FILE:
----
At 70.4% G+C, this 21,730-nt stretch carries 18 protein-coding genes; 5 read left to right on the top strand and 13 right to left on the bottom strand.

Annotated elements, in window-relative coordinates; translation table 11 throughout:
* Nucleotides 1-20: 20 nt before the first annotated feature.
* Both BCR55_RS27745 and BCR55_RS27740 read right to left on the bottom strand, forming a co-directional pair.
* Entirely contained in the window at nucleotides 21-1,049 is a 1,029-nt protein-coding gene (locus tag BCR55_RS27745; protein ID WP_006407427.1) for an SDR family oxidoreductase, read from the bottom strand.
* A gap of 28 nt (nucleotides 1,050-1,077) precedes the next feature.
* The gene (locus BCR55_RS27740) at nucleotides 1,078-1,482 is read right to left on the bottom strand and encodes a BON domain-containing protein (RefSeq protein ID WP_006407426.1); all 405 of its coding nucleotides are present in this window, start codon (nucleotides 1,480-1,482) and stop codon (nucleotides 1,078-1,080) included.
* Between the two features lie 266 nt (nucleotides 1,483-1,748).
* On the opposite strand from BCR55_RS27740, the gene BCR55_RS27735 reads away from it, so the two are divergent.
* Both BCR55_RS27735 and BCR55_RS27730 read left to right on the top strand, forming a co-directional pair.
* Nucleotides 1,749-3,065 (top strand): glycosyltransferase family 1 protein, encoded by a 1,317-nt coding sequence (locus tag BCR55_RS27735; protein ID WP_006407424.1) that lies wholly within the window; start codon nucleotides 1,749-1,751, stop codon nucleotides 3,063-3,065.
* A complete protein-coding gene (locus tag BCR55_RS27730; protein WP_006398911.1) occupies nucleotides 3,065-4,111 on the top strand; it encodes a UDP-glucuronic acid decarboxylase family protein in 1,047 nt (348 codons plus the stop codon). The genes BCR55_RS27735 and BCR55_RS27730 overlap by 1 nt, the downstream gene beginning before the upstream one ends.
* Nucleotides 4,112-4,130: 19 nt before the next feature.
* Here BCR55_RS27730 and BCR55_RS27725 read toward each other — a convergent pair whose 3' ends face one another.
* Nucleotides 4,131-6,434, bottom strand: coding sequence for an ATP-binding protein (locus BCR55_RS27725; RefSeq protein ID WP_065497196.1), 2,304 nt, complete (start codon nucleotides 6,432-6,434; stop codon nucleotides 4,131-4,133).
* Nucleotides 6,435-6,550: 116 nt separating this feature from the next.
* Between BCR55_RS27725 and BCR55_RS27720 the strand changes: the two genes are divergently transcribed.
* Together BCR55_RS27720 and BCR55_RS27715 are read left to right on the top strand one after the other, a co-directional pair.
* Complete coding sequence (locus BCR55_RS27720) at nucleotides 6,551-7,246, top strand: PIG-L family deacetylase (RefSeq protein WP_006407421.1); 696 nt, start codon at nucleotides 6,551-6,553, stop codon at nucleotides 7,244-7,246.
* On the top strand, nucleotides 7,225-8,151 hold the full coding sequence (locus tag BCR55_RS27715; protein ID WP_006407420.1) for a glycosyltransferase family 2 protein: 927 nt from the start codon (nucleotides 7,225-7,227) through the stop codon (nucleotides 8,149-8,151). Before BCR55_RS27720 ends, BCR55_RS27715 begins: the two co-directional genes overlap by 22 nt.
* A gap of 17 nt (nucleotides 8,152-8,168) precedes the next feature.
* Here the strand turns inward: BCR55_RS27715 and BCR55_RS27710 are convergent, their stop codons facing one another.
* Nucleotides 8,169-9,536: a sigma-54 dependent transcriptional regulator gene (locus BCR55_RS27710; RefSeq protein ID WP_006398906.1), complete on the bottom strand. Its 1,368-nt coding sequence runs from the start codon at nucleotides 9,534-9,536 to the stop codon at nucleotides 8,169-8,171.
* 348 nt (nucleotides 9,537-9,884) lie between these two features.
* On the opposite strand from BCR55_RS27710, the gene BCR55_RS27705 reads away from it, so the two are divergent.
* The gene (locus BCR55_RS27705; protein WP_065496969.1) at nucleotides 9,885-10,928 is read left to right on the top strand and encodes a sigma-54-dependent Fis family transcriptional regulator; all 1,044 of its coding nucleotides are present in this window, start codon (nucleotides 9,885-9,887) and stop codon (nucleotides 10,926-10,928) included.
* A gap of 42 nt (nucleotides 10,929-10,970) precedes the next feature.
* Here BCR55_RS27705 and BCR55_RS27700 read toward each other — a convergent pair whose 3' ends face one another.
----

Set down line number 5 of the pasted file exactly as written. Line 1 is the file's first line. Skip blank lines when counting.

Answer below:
* Entirely contained in the window at nucleotides 21-1,049 is a 1,029-nt protein-coding gene (locus tag BCR55_RS27745; protein ID WP_006407427.1) for an SDR family oxidoreductase, read from the bottom strand.